The procedure briefly described above was used in computational experiments, in various zones of the factor region, when the upper or lower levels of one or two factors were fixed (substituted in the models).
Specifically, each diagram in Figure 8 and Figure 9 represents 100 pairs of values, (|m|, K) and (|m|, Ath), for 100 generated compositions: uniformly distributed quantities of limestone aggregate (within the range 60 ≤ L ≤ 100 w.p., −1 ≤ x1 ≤ +1) and of dispersible polymer (within the range 1 ≤ V ≤ 2 w.p., −1 ≤ x4 ≤ +1), at maximal contents of perlite and methylcellulose (x2 = x3 = +1, Figure 8), and at the lowest values of these factors (x2 = x3 = −1, Figure 9).
As the diagrams show strong negative linear relation of the thixotropy with the rate of destruction revealed through varying the quantity of carbonate aggregate and the dosage of Vinnapas admixture at fixed high contents of perlite grains and of methylcellulose (average value of r, by several realization, r{Ath, |m|} = −0.91) practically disappears with low content of these components (average r{Ath, |m|} = −0.20, at right estimate +0.07). Thus, when one controls the structure of technological mix by varying the quantity of dispersible polymer in the matrix and the content of the aggregate the increase of |m| does imply the lowering of the thixotropy if the mixes contain “much” perlite and methylcellulose.
In most of the rest of simulated situations |m| defines Ath in the lesser degree, the certain other effects weaken the relation. The hypothesis of linear statistical relationship of K and |m| (evident in Figure 8) remains significant over most of factors subregions considered. In some cases, the non-linear hypothesis could be also admitted (as determination coefficients R2 in Figure 8 show).

4. Conclusions

The following conclusions based on the study presented above, can be drawn.
The viscosity curves (in the range of γ′ = 0.045 s−1 to 5.705 s−1 and back) obtained for each of the 18 plaster compositions in the designed experiment have been described with the Ostwald–de–Waele equation. The influence of the contents of limestone aggregate, perlite filler, Tylose, and Vinnapas in the compositions on the parameters of the power law model and on thixotropy has been evaluated with the help of ES-models.
The variation of the dosages of polymer additives and of the contents of porous perlite filler and limestone aggregate, within the studied intervals, changes the viscosity of the plaster mix at γ’ = 1 s−1 within the range from 18.24 to 511.45 Pa·s. The changes are related to the amount of physically bound water and the bonds created by the components of the mixture.
With the addition of limestone in quantities from 60 to 80 w.p. the thixotropy of mixes can be increased by two times. It is probably because of its nucleation properties and formation of the bonds between cement particles. Therefore, limestone benefits the structural build-up, in particular, thixotropy.
The addition of expanded perlite powder to the mixes in quantities from 30 to 60 w.p. (by dry mix), increases the viscosity two times. This effect can be attributed to the pozzolanic properties of perlite, which increases the content of the CSH phase, during the hydration of cement.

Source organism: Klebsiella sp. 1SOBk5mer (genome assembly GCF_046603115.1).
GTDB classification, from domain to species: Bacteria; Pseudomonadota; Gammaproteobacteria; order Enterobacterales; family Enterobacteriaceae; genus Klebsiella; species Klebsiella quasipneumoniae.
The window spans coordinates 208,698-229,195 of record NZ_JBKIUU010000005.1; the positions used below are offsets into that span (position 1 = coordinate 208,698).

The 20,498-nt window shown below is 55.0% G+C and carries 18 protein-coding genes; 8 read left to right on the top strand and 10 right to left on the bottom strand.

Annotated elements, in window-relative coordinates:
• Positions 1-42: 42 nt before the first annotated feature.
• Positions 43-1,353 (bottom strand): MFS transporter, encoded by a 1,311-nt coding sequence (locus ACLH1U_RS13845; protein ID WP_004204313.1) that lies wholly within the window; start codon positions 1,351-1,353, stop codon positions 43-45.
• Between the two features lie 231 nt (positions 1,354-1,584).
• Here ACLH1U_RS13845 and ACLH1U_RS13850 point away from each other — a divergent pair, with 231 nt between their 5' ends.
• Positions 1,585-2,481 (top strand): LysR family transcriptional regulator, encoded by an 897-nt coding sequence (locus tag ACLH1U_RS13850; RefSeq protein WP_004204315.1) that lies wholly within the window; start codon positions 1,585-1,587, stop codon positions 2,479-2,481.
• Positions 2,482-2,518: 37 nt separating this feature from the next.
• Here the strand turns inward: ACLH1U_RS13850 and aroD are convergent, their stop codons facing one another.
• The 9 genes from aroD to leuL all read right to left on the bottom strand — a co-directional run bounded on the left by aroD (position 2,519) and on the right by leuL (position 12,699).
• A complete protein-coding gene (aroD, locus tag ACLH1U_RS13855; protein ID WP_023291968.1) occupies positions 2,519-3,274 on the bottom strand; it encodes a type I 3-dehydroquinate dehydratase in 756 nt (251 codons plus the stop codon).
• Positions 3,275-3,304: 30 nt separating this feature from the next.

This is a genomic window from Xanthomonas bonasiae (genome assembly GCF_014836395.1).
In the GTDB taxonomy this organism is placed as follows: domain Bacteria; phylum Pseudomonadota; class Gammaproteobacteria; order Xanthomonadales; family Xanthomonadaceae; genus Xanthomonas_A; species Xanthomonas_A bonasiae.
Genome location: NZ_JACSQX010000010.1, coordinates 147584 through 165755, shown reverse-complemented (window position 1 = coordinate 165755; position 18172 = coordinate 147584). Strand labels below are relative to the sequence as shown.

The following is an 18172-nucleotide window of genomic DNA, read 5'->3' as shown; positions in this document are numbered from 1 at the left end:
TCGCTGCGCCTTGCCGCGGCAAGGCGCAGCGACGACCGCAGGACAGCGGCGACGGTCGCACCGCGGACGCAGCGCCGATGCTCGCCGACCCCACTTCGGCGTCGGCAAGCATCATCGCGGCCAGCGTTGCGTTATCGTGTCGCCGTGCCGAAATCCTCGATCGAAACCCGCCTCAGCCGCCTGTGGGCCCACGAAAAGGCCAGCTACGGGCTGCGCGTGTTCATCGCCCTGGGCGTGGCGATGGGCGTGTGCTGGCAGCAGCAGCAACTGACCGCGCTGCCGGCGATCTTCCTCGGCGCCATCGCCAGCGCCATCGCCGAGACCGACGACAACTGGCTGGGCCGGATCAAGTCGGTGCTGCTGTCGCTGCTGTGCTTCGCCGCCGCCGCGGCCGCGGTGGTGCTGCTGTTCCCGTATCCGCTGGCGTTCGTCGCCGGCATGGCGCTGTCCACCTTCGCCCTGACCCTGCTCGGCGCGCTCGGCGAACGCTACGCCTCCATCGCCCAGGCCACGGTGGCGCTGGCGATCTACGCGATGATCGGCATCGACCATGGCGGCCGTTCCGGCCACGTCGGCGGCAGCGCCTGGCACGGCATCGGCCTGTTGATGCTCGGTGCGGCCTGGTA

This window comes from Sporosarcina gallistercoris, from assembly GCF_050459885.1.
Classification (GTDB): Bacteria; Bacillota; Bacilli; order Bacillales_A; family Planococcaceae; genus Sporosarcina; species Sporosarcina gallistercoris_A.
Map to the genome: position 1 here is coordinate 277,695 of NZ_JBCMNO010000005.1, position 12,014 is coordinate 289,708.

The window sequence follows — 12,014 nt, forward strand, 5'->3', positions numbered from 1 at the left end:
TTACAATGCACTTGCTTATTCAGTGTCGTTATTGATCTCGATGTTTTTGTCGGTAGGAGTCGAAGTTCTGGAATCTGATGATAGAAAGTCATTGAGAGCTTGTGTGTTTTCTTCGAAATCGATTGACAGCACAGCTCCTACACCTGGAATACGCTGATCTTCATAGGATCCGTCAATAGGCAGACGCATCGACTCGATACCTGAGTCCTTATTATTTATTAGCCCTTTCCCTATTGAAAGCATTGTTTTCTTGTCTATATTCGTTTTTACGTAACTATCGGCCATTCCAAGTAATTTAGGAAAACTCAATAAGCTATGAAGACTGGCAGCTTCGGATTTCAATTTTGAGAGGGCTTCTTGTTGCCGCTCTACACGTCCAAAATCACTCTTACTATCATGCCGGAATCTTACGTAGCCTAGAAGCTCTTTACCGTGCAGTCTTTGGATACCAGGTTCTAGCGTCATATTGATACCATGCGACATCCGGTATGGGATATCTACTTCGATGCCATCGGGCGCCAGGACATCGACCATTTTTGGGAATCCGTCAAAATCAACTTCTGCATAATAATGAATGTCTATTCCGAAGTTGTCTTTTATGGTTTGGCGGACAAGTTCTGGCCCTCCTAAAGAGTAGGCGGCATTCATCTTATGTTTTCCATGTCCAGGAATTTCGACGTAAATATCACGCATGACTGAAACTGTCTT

The computational experiments with ES-models have made it possible to stratify an information set (just a “heap of data”), without a noticeable interrelation between rheological characteristics, into subsets, in which such interrelations differ significantly. In particular, the strong negative correlation of the thixotropy with the rate of destruction has been revealed for compositions with high contents of perlite grains and of methylcellulose.
It is important that the joint models, combining rheological equations, such as Ostwald–de-Waele and others, with ES-models, such as (4), enable the great variety of engineering problems to be solved. These are:
Estimating the viscosity of technological mix of any composition at any shear rate in the studied region;
Inverse problems, of determining the shear rate that would provide the necessary viscosity of the mix, or of finding acceptable, optimal, and compromise compositions by rheological criteria together with operational properties of hardened composites.

Author Contributions

Conceptualization, K.M. and T.L.; methodology, K.M. and T.L.; software, K.M. and T.L.; validation, K.M., T.L. and A.A.; formal analysis, K.M. and T.L.; investigation, K.M.; resources, K.M. and A.A.; data curation, K.M. and A.A.; writing—original draft preparation, K.M. and T.L.; writing—review and editing, K.M., T.L. and A.A.; visualization, K.M. and T.L.; supervision, K.M.; project administration, K.M. and A.A.; funding acquisition, A.A. All authors have read and agreed to the published version of the manuscript.


This research received no external funding.

Institutional Review Board Statement

Not applicable.

Informed Consent Statement

Not applicable.

Conflicts of Interest

The authors declare no conflict of interest.


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Figure 1. Points of the experiment design.
Figure 1. Points of the experiment design.